There was this Larkspur resident, Rob Boardman, 47, who always seemed to be there if someone needed him — even though he had fragile, elderly parents to watch over and a auto-body business to run.
“He was a wonderful kid, always wanted to help everybody,” said Larkspur Mayor Gerry Been, who has known Boardman since he really was a kid.
Boardman, a 1984 Douglas County High School graduate, had a lot of nicknames: “Burn” was one, maybe because he was a volunteer Larkspur firefighter for 24 years.
He took care of a lot of people in this town of maybe 200 and he didn't have to travel far to do it. His family's auto-body business is in the heart of town. He could reach most of the people and places within a block or two.
There was the elderly couple who didn't have family around and counted on him. And then even after they died, he still kept up the yard on their vacant house.
Post office workers knew he'd always be there if someone had a dead battery.
The clerk at the Larkspur Country Store said she knew he'd always be there if she needed help carrying something or repairing something.
Marvin Cardenas, a local artist, said he thinks the first time he met Rob was because Rob offered to help him clean up the trashy yard of the house Cardenas had just rented.
Even a local gray squirrel had become attached to him, and became a pet, after boldly walking into Boardman's garage one day while Boardman was eating peanuts.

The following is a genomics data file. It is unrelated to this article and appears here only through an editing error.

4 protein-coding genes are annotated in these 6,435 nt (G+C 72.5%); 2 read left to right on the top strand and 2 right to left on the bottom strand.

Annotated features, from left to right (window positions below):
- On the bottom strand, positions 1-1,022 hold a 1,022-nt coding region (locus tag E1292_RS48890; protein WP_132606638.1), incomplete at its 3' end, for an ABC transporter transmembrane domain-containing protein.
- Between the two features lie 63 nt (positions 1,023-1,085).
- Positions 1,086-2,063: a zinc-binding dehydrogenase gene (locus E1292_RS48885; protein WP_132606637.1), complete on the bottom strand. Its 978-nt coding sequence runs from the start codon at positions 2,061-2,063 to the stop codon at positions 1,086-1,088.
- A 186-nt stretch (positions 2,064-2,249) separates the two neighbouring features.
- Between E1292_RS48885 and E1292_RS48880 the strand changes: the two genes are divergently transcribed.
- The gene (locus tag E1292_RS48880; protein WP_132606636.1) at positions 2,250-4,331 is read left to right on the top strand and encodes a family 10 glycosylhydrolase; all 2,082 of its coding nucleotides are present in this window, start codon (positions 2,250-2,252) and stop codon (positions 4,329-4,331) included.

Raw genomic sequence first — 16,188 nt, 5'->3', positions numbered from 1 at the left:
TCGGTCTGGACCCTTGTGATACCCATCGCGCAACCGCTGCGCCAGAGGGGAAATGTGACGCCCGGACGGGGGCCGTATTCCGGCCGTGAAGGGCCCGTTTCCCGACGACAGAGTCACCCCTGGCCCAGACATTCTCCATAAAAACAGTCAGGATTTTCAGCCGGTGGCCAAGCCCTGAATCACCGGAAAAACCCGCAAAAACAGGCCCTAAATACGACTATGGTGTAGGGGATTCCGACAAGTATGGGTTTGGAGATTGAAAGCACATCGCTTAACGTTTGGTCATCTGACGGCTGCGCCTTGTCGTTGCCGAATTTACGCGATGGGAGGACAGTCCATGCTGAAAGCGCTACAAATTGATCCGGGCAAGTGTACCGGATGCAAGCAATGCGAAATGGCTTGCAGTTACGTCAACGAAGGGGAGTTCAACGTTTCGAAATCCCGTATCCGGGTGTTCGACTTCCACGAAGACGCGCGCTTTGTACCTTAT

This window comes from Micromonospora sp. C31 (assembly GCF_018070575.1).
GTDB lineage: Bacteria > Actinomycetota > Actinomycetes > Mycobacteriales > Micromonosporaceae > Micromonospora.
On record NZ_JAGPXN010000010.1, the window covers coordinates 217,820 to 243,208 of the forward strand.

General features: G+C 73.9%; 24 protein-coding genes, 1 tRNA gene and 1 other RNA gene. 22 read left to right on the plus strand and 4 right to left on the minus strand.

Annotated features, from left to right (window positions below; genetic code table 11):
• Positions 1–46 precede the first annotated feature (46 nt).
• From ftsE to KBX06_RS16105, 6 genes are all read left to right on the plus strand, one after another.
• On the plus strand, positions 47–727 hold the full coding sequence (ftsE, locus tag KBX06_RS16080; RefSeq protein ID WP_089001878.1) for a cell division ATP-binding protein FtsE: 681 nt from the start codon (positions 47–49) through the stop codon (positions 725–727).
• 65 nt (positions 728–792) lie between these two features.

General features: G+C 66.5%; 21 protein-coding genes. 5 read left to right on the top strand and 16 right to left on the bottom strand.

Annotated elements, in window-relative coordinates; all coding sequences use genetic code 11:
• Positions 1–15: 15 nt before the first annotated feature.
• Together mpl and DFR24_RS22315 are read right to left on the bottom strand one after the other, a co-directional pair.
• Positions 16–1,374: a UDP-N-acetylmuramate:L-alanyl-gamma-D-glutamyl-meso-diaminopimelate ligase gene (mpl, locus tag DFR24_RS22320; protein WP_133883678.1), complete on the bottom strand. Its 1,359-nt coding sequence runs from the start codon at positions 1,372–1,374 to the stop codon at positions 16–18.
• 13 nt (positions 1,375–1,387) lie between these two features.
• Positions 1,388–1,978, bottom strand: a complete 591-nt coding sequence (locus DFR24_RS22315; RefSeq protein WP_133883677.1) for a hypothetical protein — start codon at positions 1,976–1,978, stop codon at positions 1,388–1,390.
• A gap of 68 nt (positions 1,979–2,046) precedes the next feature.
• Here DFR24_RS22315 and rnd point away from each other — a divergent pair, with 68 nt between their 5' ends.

He always had a corny joke to tell and was always smiling, several people said.
“He was a shining star for a lot of people,” Cardenas said.
Now suddenly he's gone. He didn't smoke, didn't drink — even when he went with his Dad regularly into the Spur, a town pub and café, it was to buy a soda pop and candy out of the machine, said Pam Ramsour, 53, waitress and bartender.
But his good heart wore out, anyway.
He reportedly went into a local hospital because of breathing problems, had complications, and in the middle of the night on Sept. 29 died of a heart attack.
Now, a town says it's heartbroken.
“He never hurt anyone,” said Jana Medina, a clerk at the Larkspur Country Store. “Why did it have to be him?”
“It was quite a shocker to the whole community,” said Larkspur Town Manager Matt Krimmer.
Been encouraged anyone who wanted to, to put their flags at half-staff for Boardman that week.
So Larkspur's flag in the town park was halfway down to honor kindness, as were private flags on either end of town.
“I was on many (fire) scenes with him,” said Charles Walden, division chief for the Larkspur Fire Protection District. “I've never heard him raise his voice … never complained.”
He remembers seeing Rob, who never married, always helping his parents. His dad used an oxygen tank and he'd help him get around.
It was pretty much expected everyone would be there for Rob — on Oct. 7 at the 10 a.m. funeral service and burial and then at a reception at the fire department. “It's going to be really big,” Been said prior to the funeral.
The antique fire truck that Boardman was in the process of restoring for parades and such might not be there. But the rest of a major fire department procession planned to be there.
Boardman's gone, and he was the “right arm, left arm, both legs,” for his elderly parents, Cardenas said.
But Larkspur knows where his parents live. And the elderly couple has been getting a lot of visits.
“I've been over there four or five times today,” said one resident.